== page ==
Gradual re-rating to continue
Tailwinds to spreads
Over the last two years, LICHF has diversified its borrowing profile significantly. Share of bank borrowings has declined from ~25% to ~10%, while the share of market borrowings has increased to ~90%. In the last 18-24 months, while the repo rate has been cut 175bp, banks have cut rates only by 75-100bp. G-Sec yields have fallen more. As a result, HFCs with large share of bank borrowings have not benefited as much as LICHF, which predominantly borrows from the market.
In 2014 and 2015, inflation was high; to counter this, the RBI sold bonds worth INR1t in the market, causing liquidity deficit. With easing inflation, the RBI started purchasing bonds through open market operations (OMOs) in December 2015. Since then, its overall bond purchases have been close to INR1.9t. The OMOs have resulted in G-Sec yields dropping 100-120bp in the past 6-9 months (see exhibits 1 and 2). Our Economist expects further OMOs of INR700b over FY17.
Repo rate and G-Sec yields are highly correlated. Over 2001-03, when the RBI cut repo rate significantly, G-Sec yields fell even more sharply (see exhibit 3). Our Economist expects at least one repo rate cut by the end of FY17, with another 1-2 rate cuts in FY18. When we published our last update on LICHF in August, G-Sec yields were 7.1%; since then, they have fallen to 6.7%. Given continued RBI OMOs and reduction in repo rate over the next 6-12 months, we believe G-Sec yields could drop further over the next 12 months. LICHF has NCDs worth INR220b (~20% of total outstanding borrowings) maturing in FY17 and FY18, which would help it to save 30-40bp in cost of funds over the next two years. Among all HFCs in our coverage, we believe LICHF would be the biggest beneficiary of falling yields.
Another big impact of the RBI OMOs has been that AAA bond spreads over GSec yields have narrowed significantly. While the average spread has been ~80bp in thepast one year, it had increased to 1.5% in March 2016 due to the liquidity deficit. However, since then, spreads have come off significantly to around 35bp today (refer Exhibit 5), with most of the spread compression in August and September. Given the liquidity situation today, we expect spreads to sustain at these levels.
Over the last five quarters, LICHF has grown its LAP book rapidly. The share of LAP increased from 4.6% in 4QFY15 to 9.3% in 1QFY17. On an incremental loans basis, the share of LAPs increased from 17% in 1QFY16 to 37% in 1QFY17. Incremental spread increased from 1.74% to 1.98% over the period. This has helped shore up NIM to 2.6-2.7%. However, the management has indicated that it would not increase the share of LAP any further. While this would put pressure on incremental yields, LICHF would get the benefit of lower incremental cost of borrowings due to falling G-Sec yields. We believe LICHF would maintain incremental spread above 2%. We believe consistently achieving 2% incremental spread over the next few quarters would be a trigger for the stock to re-rate in line with peers.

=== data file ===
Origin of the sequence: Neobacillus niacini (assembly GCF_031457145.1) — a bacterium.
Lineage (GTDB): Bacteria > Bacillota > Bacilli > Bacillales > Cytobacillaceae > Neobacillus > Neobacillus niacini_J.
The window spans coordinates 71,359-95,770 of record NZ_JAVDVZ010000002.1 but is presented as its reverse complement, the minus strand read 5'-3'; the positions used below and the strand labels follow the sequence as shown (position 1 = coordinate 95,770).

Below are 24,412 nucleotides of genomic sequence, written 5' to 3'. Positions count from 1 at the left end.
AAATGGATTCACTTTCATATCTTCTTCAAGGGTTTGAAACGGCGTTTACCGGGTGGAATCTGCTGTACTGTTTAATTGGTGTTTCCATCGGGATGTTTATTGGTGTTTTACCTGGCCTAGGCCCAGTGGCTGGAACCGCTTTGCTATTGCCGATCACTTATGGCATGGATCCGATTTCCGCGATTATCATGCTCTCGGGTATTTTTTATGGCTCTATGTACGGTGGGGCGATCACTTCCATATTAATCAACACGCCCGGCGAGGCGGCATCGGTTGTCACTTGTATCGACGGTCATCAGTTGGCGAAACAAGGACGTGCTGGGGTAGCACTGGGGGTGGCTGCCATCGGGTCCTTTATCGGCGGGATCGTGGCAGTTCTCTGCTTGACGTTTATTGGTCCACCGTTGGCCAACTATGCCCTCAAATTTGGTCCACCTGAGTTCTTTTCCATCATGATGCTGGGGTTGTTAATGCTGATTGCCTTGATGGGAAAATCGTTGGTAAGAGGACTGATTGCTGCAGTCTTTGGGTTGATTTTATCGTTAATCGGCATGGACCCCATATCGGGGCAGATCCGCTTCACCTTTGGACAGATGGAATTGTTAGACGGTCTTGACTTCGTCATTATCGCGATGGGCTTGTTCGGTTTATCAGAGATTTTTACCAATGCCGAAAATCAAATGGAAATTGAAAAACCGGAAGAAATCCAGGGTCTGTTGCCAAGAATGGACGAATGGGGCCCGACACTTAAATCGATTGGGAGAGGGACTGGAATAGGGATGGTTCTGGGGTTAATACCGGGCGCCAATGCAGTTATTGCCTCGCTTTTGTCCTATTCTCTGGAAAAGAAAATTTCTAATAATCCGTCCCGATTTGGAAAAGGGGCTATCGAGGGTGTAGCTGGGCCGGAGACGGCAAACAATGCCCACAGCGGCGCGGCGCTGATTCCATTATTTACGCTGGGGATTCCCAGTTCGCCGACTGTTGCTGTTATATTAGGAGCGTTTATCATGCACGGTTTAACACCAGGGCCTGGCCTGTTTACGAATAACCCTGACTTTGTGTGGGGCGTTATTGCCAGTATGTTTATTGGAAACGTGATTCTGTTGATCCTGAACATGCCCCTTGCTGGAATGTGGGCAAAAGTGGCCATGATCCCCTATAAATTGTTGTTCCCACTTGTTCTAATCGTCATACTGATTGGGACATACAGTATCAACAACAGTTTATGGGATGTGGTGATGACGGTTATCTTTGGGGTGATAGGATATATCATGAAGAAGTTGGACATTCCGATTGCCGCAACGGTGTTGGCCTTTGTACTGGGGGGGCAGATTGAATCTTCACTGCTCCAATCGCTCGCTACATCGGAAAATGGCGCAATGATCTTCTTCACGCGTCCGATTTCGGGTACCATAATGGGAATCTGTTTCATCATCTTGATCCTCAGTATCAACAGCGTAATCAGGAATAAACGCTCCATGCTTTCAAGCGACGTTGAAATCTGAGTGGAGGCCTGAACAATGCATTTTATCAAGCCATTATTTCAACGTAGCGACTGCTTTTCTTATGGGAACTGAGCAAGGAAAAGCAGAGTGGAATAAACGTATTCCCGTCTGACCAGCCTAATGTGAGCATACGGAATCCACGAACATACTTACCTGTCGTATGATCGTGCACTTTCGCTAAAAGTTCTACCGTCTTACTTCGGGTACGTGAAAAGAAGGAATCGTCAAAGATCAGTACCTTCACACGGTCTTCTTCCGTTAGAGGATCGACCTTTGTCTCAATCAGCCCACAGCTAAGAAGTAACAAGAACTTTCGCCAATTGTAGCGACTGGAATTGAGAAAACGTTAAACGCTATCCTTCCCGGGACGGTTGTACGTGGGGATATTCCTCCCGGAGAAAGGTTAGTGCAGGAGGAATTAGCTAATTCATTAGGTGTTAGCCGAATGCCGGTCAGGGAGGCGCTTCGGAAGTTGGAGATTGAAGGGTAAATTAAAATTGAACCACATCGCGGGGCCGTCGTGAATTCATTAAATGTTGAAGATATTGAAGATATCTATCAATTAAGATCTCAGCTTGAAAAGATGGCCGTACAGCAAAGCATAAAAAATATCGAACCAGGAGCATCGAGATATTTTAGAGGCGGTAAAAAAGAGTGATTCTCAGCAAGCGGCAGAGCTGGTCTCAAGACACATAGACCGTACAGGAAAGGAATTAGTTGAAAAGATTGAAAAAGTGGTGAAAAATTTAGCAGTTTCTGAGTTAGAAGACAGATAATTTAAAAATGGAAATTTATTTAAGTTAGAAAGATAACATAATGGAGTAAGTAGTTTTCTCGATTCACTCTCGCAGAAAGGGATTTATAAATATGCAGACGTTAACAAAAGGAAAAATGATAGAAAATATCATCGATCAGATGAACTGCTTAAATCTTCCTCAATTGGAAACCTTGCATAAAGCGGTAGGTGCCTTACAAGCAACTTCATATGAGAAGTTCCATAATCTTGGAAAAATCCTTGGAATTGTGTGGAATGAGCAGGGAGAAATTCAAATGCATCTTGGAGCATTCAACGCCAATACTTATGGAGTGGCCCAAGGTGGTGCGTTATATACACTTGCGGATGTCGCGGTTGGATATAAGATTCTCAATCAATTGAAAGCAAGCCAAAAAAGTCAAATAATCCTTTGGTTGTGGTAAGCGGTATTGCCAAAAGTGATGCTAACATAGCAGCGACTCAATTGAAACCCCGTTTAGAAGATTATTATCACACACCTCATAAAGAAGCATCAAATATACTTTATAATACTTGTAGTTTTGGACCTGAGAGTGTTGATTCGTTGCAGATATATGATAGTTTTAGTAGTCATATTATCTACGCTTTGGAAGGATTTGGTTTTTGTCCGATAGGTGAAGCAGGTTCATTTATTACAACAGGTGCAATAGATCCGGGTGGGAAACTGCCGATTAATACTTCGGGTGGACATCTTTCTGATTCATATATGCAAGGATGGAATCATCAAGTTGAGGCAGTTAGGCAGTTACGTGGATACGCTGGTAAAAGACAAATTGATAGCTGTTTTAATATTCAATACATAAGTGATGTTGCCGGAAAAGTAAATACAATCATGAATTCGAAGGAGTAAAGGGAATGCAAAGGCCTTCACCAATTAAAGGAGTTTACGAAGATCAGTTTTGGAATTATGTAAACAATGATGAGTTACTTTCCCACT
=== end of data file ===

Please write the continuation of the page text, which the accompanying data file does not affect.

LICHF is currently originating pure floating rate loans at ~9.5% and other home loans at ~10%. Banks are also originating loans at 9.3-9.5%. We believe banks would be averse to reducing home loan rates further, as they would have to reduce MCLR, as a result of which the whole loan book would get re-priced. Hence, we believe LICHF would not need to reduce rates substantially to remain competitive.
LICHF has a granular loan book with retail home loans comprising ~88% of the total book and the LAP book comprising an additional ~10% of the total book. Since around two-thirds of its loan sourcing is from LIC agents, LICHF is able access the length and breadth of the country. We believe LICHF would be a big beneficiary of the tax incentives announced in the FY17 Union Budget. It could gain some share from banks due to competitive pricing. We expect loan book CAGR of 19% over FY16-19.
LICHF has robust asset quality, with GNPA of 0.59% and NNPA of 0.29%. Asset quality in individual loans is even better, with GNPA of 0.35%. This compares very well with its private-sector housing finance peers. The company has sustained good asset quality over the past several years due to its stringent underwriting discipline. Loan-to-value ratio on incremental disbursements is 47%, down from 50% in FY15. Installment-to-income ratio is 32%, down from 34% in FY15. Asset quality is expected to remain stable, which would support RoE and drive re-rating.
LICHF stands to benefit significantly from the growing demand for mortgages coupled with falling interest rates. Over the past few quarters, change in loan mix has led to 2%+ incremental spread. We expect 2% incremental spread to continue and believe that the stock price does not factor in sustained spread improvement due to falling G-Sec yields and narrowing AAA spreads. Post an earnings growth of 22% in FY16, we expect this momentum to sustain and model 23% PAT CAGR over FY16-19. RoE is set to cross 20% in FY17, which would drive further re-rating. The stock trades at 2.4x FY18E BV, a discount to peers. Buy with a target price of INR758 (3x FY18E BV).
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